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Data from: A multispecies occupancy model for two or more interacting species


Rota, Christopher T. et al. (2017), Data from: A multispecies occupancy model for two or more interacting species, Dryad, Dataset,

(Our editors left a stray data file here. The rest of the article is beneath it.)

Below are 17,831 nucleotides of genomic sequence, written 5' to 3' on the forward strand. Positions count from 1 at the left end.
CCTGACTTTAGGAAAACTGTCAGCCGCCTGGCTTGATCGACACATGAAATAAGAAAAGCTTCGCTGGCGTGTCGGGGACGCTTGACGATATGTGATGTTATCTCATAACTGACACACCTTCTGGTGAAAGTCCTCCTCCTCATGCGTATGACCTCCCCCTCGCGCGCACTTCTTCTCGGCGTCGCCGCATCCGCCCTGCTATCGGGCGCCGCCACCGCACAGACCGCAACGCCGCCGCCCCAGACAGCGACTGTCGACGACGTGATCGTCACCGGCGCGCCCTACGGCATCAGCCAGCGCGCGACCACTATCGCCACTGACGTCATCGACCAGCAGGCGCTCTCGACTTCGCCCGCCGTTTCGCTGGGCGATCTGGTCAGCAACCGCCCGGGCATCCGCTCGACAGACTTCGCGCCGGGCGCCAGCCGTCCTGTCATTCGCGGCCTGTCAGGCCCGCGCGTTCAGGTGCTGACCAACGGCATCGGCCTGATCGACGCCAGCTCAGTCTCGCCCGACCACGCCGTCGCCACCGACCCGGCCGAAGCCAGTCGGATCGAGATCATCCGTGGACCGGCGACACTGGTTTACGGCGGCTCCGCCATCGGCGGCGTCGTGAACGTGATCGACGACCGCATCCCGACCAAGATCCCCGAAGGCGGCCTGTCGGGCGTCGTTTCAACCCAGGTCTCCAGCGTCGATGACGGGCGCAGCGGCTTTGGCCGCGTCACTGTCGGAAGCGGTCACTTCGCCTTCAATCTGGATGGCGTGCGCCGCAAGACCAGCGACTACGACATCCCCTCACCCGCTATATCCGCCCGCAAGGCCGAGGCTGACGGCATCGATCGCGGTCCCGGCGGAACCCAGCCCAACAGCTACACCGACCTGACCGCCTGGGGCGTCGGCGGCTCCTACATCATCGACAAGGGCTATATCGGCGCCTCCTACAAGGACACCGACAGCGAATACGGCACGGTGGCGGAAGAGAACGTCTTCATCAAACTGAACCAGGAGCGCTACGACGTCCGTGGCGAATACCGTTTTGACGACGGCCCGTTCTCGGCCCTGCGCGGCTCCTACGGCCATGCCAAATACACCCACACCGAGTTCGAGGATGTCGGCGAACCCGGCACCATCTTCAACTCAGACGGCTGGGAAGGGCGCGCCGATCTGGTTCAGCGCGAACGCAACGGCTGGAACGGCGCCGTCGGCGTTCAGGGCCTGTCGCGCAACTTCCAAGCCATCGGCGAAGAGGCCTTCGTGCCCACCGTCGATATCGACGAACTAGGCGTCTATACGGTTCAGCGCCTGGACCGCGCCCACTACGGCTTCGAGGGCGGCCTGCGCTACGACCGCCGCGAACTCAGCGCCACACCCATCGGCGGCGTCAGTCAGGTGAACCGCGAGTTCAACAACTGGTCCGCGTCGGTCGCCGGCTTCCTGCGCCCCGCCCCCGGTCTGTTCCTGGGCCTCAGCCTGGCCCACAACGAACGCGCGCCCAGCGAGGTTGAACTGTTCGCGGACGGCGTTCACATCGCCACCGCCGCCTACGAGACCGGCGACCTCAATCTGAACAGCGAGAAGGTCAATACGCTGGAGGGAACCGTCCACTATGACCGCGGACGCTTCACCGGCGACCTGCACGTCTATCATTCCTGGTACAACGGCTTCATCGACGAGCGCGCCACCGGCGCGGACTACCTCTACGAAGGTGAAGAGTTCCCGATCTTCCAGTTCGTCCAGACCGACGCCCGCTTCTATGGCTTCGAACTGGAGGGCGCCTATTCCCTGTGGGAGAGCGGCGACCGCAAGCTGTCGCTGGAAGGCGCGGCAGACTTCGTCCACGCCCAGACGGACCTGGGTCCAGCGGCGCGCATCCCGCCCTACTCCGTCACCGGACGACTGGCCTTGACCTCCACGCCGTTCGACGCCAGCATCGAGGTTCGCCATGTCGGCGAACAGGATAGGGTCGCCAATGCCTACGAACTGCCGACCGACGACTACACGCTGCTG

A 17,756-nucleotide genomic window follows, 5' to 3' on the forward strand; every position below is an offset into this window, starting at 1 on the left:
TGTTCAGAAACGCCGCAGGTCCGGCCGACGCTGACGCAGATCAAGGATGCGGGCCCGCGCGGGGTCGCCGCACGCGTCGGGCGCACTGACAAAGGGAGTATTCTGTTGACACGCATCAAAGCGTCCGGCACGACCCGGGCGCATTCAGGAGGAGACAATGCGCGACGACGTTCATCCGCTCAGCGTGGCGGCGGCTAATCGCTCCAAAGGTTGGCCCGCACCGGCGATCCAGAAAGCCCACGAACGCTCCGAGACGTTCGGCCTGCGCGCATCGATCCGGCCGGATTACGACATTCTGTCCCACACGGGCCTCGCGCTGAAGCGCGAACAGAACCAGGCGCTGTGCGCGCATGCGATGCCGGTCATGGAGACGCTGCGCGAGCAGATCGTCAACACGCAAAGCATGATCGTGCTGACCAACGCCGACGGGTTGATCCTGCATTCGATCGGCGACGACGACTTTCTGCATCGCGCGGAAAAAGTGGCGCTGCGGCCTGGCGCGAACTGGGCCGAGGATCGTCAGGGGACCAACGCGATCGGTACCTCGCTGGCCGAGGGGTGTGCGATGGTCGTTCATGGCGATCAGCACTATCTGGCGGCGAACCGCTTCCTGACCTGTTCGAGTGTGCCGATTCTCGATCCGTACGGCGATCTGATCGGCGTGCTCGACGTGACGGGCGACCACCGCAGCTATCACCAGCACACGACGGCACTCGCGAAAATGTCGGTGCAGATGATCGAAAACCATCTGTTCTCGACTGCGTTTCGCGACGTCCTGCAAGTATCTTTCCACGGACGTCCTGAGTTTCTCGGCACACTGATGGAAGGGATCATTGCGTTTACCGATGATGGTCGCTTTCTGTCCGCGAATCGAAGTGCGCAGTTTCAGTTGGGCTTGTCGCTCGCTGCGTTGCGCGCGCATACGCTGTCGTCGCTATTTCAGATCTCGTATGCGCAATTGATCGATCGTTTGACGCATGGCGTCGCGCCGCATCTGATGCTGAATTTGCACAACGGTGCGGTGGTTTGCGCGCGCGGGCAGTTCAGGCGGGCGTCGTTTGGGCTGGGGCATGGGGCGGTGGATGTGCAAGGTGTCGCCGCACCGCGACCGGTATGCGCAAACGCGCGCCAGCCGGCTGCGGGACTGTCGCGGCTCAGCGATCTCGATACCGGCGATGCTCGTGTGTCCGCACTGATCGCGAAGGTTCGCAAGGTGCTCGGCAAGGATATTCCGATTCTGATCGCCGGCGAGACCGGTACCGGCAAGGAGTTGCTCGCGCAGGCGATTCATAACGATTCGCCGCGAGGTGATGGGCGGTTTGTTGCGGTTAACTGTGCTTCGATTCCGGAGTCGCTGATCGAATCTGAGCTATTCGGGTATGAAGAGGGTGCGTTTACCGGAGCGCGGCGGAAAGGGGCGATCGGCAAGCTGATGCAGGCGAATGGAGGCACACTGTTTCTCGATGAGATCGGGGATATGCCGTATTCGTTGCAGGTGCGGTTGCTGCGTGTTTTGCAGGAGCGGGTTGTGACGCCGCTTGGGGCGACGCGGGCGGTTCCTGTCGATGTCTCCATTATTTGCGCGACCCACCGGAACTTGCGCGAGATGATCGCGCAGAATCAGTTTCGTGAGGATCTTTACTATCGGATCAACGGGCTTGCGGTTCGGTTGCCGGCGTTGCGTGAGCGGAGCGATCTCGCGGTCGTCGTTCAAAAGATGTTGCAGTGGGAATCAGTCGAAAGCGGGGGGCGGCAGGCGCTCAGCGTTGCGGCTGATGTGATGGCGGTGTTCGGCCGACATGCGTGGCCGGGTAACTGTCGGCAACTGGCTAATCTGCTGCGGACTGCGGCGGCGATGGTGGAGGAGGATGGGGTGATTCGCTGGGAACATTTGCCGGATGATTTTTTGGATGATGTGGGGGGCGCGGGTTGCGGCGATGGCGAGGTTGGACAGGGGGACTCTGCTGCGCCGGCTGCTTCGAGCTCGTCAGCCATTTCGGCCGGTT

Species occurrence is influenced by environmental conditions and the presence of other species. Current approaches for multispecies occupancy modelling are practically limited to two interacting species and often require the assumption of asymmetric interactions. We propose a multispecies occupancy model that can accommodate two or more interacting species. We generalize the single-species occupancy model to two or more interacting species by assuming the latent occupancy state is a multivariate Bernoulli random variable. We propose modelling the probability of each potential latent occupancy state with both a multinomial logit and a multinomial probit model and present details of a Gibbs sampler for the latter. As an example, we model co-occurrence probabilities of bobcat (Lynx rufus), coyote (Canis latrans), grey fox (Urocyon cinereoargenteus) and red fox (Vulpes vulpes) as a function of human disturbance variables throughout 6 Mid-Atlantic states in the eastern United States. We found evidence for pairwise interactions among most species, and the probability of some pairs of species occupying the same site varied along environmental gradients; for example, occupancy probabilities of coyote and grey fox were independent at sites with little human disturbance, but these two species were more likely to occur together at sites with high human disturbance. Ecological communities are composed of multiple interacting species. Our proposed method improves our ability to draw inference from such communities by permitting modelling of detection/non-detection data from an arbitrary number of species, without assuming asymmetric interactions. Additionally, our proposed method permits modelling the probability two or more species occur together as a function of environmental variables. These advancements represent an important improvement in our ability to draw community-level inference from multiple interacting species that are subject to imperfect detection.

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